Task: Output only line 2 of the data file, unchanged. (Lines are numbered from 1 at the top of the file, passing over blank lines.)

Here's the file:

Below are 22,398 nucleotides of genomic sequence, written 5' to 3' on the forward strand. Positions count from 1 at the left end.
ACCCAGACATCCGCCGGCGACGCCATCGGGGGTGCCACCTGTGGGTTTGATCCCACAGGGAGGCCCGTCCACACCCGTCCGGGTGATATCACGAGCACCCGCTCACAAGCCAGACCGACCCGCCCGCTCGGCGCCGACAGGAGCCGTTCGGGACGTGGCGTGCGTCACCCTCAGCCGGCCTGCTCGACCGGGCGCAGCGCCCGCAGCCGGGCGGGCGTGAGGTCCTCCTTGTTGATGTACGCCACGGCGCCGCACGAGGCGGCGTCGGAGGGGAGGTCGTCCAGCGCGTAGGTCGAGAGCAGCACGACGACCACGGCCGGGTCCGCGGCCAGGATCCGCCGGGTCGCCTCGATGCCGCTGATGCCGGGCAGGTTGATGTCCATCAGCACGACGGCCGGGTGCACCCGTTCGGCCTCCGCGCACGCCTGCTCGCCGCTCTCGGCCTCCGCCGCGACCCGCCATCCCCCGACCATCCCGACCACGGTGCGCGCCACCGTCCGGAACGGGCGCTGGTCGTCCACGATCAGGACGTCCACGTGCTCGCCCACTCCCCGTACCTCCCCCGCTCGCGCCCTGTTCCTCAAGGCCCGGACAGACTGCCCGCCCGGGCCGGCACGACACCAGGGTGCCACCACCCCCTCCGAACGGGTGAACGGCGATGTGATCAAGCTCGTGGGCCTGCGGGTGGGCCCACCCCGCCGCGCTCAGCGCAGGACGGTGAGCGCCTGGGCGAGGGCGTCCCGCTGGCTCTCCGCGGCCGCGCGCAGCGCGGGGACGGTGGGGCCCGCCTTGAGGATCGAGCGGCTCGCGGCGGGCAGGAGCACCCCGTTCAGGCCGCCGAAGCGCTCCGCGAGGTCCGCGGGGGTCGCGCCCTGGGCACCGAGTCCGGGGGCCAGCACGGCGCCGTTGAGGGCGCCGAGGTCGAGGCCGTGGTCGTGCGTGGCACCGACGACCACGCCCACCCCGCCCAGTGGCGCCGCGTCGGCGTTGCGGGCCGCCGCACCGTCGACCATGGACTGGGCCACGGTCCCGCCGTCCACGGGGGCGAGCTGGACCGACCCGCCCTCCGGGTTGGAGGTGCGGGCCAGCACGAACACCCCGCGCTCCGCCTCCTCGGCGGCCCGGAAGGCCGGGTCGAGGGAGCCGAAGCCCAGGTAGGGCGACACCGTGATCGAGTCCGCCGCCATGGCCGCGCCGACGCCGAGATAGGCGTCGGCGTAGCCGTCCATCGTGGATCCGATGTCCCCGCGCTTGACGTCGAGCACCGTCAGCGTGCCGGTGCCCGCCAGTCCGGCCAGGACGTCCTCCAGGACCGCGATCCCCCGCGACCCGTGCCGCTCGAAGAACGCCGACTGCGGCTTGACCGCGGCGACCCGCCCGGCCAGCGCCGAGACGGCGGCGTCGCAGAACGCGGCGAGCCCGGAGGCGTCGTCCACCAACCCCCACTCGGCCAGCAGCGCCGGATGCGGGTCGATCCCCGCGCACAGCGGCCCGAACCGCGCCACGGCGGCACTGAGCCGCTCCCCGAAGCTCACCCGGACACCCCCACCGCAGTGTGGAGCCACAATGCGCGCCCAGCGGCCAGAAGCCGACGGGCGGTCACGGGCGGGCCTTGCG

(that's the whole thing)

ACCCAGACATCCGCCGGCGACGCCATCGGGGGTGCCACCTGTGGGTTTGATCCCACAGGGAGGCCCGTCCACACCCGTCCGGGTGATATCACGAGCACCCGCTCACAAGCCAGACCGACCCGCCCGCTCGGCGCCGACAGGAGCCGTTCGGGACGTGGCGTGCGTCACCCTCAGCCGGCCTGCTCGACCGGGCGCAGCGCCCGCAGCCGGGCGGGCGTGAGGTCCTCCTTGTTGATGTACGCCACGGCGCCGCACGAGGCGGCGTCGGAGGGGAGGTCGTCCAGCGCGTAGGTCGAGAGCAGCACGACGACCACGGCCGGGTCCGCGGCCAGGATCCGCCGGGTCGCCTCGATGCCGCTGATGCCGGGCAGGTTGATGTCCATCAGCACGACGGCCGGGTGCACCCGTTCGGCCTCCGCGCACGCCTGCTCGCCGCTCTCGGCCTCCGCCGCGACCCGCCATCCCCCGACCATCCCGACCACGGTGCGCGCCACCGTCCGGAACGGGCGCTGGTCGTCCACGATCAGGACGTCCACGTGCTCGCCCACTCCCCGTACCTCCCCCGCTCGCGCCCTGTTCCTCAAGGCCCGGACAGACTGCCCGCCCGGGCCGGCACGACACCAGGGTGCCACCACCCCCTCCGAACGGGTGAACGGCGATGTGATCAAGCTCGTGGGCCTGCGGGTGGGCCCACCCCGCCGCGCTCAGCGCAGGACGGTGAGCGCCTGGGCGAGGGCGTCCCGCTGGCTCTCCGCGGCCGCGCGCAGCGCGGGGACGGTGGGGCCCGCCTTGAGGATCGAGCGGCTCGCGGCGGGCAGGAGCACCCCGTTCAGGCCGCCGAAGCGCTCCGCGAGGTCCGCGGGGGTCGCGCCCTGGGCACCGAGTCCGGGGGCCAGCACGGCGCCGTTGAGGGCGCCGAGGTCGAGGCCGTGGTCGTGCGTGGCACCGACGACCACGCCCACCCCGCCCAGTGGCGCCGCGTCGGCGTTGCGGGCCGCCGCACCGTCGACCATGGACTGGGCCACGGTCCCGCCGTCCACGGGGGCGAGCTGGACCGACCCGCCCTCCGGGTTGGAGGTGCGGGCCAGCACGAACACCCCGCGCTCCGCCTCCTCGGCGGCCCGGAAGGCCGGGTCGAGGGAGCCGAAGCCCAGGTAGGGCGACACCGTGATCGAGTCCGCCGCCATGGCCGCGCCGACGCCGAGATAGGCGTCGGCGTAGCCGTCCATCGTGGATCCGATGTCCCCGCGCTTGACGTCGAGCACCGTCAGCGTGCCGGTGCCCGCCAGTCCGGCCAGGACGTCCTCCAGGACCGCGATCCCCCGCGACCCGTGCCGCTCGAAGAACGCCGACTGCGGCTTGACCGCGGCGACCCGCCCGGCCAGCGCCGAGACGGCGGCGTCGCAGAACGCGGCGAGCCCGGAGGCGTCGTCCACCAACCCCCACTCGGCCAGCAGCGCCGGATGCGGGTCGATCCCCGCGCACAGCGGCCCGAACCGCGCCACGGCGGCACTGAGCCGCTCCCCGAAGCTCACCCGGACACCCCCACCGCAGTGTGGAGCCACAATGCGCGCCCAGCGGCCAGAAGCCGACGGGCGGTCACGGGCGGGCCTTGCG